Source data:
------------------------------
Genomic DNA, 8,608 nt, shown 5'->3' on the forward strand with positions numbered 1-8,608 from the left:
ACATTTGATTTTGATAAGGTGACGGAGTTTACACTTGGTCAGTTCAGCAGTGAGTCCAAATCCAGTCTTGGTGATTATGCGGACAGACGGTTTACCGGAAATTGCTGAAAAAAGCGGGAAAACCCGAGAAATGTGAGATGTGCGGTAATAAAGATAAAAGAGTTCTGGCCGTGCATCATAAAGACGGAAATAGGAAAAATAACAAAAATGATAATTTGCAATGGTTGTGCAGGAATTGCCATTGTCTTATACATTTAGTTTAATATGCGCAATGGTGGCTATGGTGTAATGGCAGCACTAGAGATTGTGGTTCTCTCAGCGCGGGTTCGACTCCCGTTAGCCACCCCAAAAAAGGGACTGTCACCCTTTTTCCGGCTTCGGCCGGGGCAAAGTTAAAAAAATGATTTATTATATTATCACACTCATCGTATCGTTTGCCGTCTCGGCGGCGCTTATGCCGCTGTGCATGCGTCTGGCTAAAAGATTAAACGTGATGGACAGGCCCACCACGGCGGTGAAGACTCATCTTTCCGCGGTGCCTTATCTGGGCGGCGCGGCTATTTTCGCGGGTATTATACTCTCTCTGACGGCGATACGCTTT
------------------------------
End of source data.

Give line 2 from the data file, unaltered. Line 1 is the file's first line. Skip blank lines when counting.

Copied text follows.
ACATTTGATTTTGATAAGGTGACGGAGTTTACACTTGGTCAGTTCAGCAGTGAGTCCAAATCCAGTCTTGGTGATTATGCGGACAGACGGTTTACCGGAAATTGCTGAAAAAAGCGGGAAAACCCGAGAAATGTGAGATGTGCGGTAATAAAGATAAAAGAGTTCTGGCCGTGCATCATAAAGACGGAAATAGGAAAAATAACAAAAATGATAATTTGCAATGGTTGTGCAGGAATTGCCATTGTCTTATACATTTAGTTTAATATGCGCAATGGTGGCTATGGTGTAATGGCAGCACTAGAGATTGTGGTTCTCTCAGCGCGGGTTCGACTCCCGTTAGCCACCCCAAAAAAGGGACTGTCACCCTTTTTCCGGCTTCGGCCGGGGCAAAGTTAAAAAAATGATTTATTATATTATCACACTCATCGTATCGTTTGCCGTCTCGGCGGCGCTTATGCCGCTGTGCATGCGTCTGGCTAAAAGATTAAACGTGATGGACAGGCCCACCACGGCGGTGAAGACTCATCTTTCCGCGGTGCCTTATCTGGGCGGCGCGGCTATTTTCGCGGGTATTATACTCTCTCTGACGGCGATACGCTTT